Dissertation/Thesis Abstract

A phenomenological study of romantic love for women in later life
by Moore, Teresa J., Ph.D., Capella University, 2015, 302; 3728038
Abstract (Summary)

The population of older adults living longer and healthier lives is increasing. As age increases, the likelihood of single status increases. Without someone to offer peer intimacy, loneliness becomes a factor for decreased well-being. Research is needed to gain insight into later life romantic love and commitment to offer support for those seeking companionship, love, and intimacy to live more generative and robust later lives, ameliorating the physical and emotional effects of loneliness. Women are more likely to be alone in late life and research is needed to explore experiences with the phenomenon of love in later life from their perspective. This study employed a qualitative transcendental phenomenological methodology, gathering data from interviews, observations, and documentation in order to provide an interpretive description of all the women in the study with the shared experience of love and commitment to a new partner in later life. The study offers insight to families, caregivers, community service providers, and medical professionals supporting the partnership needs of older women. The results also provide a voice for late life women, an underrepresented population in research and literature, who choose love and commitment in later life.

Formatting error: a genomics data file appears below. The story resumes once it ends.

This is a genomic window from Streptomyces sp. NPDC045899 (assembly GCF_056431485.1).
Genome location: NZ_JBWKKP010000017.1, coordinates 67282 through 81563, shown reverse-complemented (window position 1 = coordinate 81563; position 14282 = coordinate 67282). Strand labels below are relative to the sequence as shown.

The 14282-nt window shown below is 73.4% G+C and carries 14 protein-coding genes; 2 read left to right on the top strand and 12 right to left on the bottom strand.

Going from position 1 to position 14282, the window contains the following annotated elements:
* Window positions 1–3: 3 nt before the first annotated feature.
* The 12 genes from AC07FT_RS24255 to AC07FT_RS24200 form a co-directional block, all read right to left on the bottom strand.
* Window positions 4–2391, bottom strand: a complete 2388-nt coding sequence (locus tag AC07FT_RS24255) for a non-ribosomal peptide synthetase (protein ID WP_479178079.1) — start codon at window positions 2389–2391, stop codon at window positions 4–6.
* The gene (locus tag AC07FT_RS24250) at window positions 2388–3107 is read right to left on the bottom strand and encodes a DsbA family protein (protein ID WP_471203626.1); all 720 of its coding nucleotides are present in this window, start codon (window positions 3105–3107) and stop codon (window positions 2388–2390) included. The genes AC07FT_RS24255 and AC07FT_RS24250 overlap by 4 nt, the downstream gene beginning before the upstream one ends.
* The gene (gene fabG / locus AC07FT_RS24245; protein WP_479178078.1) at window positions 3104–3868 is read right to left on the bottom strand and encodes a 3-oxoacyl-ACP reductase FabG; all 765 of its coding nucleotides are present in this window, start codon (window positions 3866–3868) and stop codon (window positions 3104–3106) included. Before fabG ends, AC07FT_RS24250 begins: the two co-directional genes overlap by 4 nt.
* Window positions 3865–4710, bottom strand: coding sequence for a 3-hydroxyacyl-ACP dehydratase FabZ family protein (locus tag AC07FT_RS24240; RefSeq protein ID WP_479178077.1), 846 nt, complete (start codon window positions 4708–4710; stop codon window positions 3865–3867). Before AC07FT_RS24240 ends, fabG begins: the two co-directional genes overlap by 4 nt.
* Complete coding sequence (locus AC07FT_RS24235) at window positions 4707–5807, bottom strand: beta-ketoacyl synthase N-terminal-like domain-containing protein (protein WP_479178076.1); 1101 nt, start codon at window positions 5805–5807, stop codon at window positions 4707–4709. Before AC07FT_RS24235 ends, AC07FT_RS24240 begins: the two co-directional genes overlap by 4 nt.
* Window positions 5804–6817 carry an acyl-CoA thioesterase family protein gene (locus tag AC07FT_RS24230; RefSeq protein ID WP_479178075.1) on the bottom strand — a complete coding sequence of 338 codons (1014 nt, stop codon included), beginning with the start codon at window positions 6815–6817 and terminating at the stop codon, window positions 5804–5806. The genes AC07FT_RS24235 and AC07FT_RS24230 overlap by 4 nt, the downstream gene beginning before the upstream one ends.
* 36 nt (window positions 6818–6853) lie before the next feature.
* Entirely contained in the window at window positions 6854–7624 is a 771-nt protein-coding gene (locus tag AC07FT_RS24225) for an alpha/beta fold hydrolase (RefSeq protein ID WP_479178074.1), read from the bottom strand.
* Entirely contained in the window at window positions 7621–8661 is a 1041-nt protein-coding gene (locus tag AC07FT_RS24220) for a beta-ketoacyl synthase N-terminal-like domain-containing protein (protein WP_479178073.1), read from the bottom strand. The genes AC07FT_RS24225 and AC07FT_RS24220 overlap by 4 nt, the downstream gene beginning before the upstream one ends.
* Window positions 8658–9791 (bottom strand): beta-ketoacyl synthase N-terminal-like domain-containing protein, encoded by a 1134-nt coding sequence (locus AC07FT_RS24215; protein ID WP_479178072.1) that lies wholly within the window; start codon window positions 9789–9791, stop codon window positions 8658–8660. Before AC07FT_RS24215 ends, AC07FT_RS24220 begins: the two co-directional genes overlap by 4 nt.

Indexing (document details)
Advisor: Sailor, Joannie L., Kostere, Kim
Commitee: Caccavale, Tracie
School: Capella University
Department: Harold Abel School of Social and Behavioral Sciences
School Location: United States -- Minnesota
Source: DAI-B 77/03(E), Dissertation Abstracts International
Source Type: DISSERTATION
Subjects: Gerontology, Social psychology, Womens studies
Keywords: Aging, Generativity, Later life, Life satisfaction, Romantic love, Women
Publication Number: 3728038
ISBN: 9781339133416
Copyright © 2019 ProQuest LLC. All rights reserved. Terms and Conditions Privacy Policy Cookie Policy
ProQuest